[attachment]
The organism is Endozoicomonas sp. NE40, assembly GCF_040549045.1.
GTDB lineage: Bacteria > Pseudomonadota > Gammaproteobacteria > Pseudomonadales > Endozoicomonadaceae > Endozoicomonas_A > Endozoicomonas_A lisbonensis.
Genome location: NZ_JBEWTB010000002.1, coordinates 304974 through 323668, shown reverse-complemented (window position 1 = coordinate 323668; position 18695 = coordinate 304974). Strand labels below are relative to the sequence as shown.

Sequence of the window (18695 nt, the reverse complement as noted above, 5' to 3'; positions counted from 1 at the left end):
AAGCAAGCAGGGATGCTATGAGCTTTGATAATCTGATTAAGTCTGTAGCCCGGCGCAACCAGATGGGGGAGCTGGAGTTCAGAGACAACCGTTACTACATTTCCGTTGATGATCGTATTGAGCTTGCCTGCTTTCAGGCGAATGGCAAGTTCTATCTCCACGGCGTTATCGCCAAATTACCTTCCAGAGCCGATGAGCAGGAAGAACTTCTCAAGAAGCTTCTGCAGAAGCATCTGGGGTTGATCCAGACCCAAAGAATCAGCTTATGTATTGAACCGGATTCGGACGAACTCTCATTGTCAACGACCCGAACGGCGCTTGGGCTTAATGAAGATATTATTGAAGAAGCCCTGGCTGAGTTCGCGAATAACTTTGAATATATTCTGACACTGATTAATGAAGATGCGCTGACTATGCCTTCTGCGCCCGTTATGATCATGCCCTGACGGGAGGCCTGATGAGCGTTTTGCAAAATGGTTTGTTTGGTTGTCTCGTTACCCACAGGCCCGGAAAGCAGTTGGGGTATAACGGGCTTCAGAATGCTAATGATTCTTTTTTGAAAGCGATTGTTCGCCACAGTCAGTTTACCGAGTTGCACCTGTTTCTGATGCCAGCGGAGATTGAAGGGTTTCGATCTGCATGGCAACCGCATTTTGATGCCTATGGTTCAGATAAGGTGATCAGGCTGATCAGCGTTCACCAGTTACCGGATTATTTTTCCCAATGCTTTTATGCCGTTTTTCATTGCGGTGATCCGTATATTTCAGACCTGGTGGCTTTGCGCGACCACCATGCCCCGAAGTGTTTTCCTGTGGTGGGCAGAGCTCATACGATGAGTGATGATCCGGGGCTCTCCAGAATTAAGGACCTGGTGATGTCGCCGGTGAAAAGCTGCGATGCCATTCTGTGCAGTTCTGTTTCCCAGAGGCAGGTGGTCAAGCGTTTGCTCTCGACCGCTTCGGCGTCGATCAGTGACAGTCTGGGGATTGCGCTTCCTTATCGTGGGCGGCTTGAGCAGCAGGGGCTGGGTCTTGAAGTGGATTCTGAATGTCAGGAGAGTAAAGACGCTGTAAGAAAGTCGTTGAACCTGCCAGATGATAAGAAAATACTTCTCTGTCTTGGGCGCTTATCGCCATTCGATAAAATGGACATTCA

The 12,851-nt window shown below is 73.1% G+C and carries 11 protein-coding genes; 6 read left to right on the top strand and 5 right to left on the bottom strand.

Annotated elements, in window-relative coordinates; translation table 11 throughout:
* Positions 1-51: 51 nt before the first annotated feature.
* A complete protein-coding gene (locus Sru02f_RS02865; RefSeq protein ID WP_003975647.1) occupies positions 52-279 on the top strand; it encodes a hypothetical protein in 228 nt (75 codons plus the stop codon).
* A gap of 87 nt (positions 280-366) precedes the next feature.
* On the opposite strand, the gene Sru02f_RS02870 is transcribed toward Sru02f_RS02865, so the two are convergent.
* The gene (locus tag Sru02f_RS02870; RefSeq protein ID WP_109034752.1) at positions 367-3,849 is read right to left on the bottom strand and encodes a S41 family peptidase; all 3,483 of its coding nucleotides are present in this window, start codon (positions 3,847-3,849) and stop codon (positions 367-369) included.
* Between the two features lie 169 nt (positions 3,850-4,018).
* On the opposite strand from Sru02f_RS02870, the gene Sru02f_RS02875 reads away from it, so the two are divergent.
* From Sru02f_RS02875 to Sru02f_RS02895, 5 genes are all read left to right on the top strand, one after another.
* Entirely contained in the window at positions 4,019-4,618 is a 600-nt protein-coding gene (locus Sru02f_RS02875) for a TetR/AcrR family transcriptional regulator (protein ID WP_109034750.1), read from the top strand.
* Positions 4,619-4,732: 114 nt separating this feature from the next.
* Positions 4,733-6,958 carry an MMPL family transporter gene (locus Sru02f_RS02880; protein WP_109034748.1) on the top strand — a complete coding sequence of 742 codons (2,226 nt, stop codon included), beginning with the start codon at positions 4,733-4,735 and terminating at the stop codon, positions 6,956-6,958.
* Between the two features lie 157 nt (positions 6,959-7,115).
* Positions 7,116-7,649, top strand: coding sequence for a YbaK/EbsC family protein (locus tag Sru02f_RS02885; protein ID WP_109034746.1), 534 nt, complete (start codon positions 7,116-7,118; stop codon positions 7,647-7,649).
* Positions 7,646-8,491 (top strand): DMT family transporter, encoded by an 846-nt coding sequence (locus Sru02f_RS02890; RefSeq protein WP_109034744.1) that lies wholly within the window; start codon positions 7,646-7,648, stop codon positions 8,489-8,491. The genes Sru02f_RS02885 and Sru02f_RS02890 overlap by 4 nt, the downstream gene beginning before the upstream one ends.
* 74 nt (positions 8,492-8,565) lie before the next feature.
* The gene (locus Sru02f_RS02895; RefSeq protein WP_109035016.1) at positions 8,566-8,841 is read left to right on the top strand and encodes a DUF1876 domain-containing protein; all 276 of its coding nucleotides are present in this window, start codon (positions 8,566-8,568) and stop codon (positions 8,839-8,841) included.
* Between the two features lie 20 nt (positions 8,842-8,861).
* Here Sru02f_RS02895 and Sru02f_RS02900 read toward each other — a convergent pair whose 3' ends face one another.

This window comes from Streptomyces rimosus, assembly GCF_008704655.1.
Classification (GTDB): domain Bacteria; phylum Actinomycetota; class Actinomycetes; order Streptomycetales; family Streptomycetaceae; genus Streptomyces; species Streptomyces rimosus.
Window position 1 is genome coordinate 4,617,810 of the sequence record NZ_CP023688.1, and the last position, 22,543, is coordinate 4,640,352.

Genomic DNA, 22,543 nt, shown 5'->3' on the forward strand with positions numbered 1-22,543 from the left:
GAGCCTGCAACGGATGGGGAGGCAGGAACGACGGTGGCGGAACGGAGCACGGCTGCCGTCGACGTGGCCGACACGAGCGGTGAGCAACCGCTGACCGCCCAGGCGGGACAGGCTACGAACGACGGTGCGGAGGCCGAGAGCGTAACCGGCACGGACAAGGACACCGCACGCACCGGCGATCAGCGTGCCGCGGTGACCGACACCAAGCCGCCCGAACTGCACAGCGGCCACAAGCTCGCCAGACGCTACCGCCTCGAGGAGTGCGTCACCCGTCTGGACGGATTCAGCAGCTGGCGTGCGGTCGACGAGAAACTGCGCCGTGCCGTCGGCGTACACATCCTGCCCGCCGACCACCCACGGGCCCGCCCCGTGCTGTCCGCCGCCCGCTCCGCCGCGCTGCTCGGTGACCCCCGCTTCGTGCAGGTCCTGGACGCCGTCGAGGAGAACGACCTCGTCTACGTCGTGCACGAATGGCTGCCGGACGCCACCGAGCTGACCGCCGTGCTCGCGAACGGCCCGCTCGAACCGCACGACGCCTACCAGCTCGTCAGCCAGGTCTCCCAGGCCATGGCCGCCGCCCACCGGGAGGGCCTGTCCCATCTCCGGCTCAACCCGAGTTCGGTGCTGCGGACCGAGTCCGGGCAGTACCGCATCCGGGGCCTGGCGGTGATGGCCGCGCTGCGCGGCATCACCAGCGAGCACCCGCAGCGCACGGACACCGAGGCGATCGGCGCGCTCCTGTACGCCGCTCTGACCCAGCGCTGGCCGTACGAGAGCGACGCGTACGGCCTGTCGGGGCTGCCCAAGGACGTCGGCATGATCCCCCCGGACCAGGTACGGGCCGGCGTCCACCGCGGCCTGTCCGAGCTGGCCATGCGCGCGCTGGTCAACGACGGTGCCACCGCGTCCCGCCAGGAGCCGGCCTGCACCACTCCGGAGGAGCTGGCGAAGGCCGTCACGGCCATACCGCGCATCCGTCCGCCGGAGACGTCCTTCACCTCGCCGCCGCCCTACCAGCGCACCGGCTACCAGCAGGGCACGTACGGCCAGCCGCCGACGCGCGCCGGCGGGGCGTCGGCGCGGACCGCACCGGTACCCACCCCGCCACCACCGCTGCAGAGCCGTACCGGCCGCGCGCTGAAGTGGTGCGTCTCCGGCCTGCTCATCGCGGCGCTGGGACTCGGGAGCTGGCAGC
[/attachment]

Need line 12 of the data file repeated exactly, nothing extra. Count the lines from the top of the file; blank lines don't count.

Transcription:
* The gene (locus tag Sru02f_RS02870; RefSeq protein ID WP_109034752.1) at positions 367-3,849 is read right to left on the bottom strand and encodes a S41 family peptidase; all 3,483 of its coding nucleotides are present in this window, start codon (positions 3,847-3,849) and stop codon (positions 367-369) included.